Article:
Network News

X My Profile
View More Activity

E-mail Bill | RSS Feed | In-depth coverage: Education Page | Follow The Post's education coverage: Twitter | Facebook

"Filthy" teacher gives up on DCPS

Several D.C. public school teachers are also bloggers, and their dispatches from the ground are often smart, refreshingly subversive and a critical reality check for a conversation dominated by parents, politicians, pundits and administrators.

Among the most readable is Filthy Teaching ("filthy" as slang for awesome or cool), written by an educator at Columbia Heights Education Campus. As is usually the case, this teacher doesn't identify by name, but as "The Reflective Educator."

Reflective Educator, who has apparently taught elsewhere, wanted to come to DCPS "to learn what teaching in a broken system was all about." Sadly, the writer says he is quitting next week, deeply frustrated not with the students but with those running the school.

A Jan. 10 posting offers a scathing assessment of the environment at CHEC, where administrators are single-mindedly focused on raising test scores, and teachers are routinely belittled and infantilized.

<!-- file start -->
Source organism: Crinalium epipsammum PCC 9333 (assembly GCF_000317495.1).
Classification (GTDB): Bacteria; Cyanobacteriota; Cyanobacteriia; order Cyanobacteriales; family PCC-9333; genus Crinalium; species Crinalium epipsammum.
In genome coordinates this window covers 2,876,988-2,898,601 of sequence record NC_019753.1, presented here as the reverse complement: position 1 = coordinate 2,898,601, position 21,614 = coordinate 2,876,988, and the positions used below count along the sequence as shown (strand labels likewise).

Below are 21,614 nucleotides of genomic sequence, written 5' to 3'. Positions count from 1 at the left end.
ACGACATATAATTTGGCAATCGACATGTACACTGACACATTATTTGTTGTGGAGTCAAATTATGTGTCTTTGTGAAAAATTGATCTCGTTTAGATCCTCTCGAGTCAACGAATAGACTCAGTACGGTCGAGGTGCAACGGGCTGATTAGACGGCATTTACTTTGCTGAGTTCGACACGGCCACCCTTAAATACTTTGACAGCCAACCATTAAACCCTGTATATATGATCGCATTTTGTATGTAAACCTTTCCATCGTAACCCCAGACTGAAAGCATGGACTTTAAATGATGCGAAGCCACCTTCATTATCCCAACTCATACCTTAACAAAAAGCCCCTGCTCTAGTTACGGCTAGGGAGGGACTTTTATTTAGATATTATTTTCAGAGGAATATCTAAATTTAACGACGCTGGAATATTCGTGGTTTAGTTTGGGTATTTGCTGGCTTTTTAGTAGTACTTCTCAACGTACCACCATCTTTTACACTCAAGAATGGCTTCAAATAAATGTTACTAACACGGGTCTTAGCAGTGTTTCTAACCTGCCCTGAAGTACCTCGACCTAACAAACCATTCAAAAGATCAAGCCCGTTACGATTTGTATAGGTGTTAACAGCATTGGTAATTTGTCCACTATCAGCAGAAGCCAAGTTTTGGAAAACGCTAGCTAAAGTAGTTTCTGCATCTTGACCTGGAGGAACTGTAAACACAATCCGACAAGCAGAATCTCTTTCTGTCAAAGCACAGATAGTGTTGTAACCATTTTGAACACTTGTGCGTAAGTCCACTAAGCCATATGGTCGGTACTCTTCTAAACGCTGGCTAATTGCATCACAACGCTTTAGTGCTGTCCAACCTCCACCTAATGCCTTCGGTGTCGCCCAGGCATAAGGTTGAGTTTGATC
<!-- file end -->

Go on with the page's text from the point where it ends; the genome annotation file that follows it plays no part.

"So I've decided to leave DCPS a mere semester after coming to it, and it has NOTHING to do with the kids," Reflective Teacher writes.

"Perhaps I've been spoiled in that I've worked in schools where teachers were treated like adults and were trusted to be professionals. If so, I'm okay with that. That's the environment I want to return to. If you're a struggling first-year teacher in the district, keep in mind that this is NOT what all schools are like. There are places that will value and support you. Don't leave the profession because of a single experience here."

I emailed the principal of CHEC a couple of hours ago seeking comment, but haven't heard anything back. If (and when) I do, I'll put up a new post on the reply.

Read Reflective Educator's entire post here.

Follow D.C. Schools Insider every day at

For all the Post's Education coverage, please see Or follow us on our Facebook fan page, or on our Twitter feed "PostSchools".

By Bill Turque  |  January 14, 2010; 8:21 AM ET
Save & Share:  Send E-mail   Facebook   Twitter   Digg   Yahoo Buzz   StumbleUpon   Technorati   Google Buzz   Previous: Trying to catch learning issues early
Next: Rhee: Wedding to Johnson doesn't change plans

RSS Feed
Subscribe to The Post

© 2010 The Washington Post Company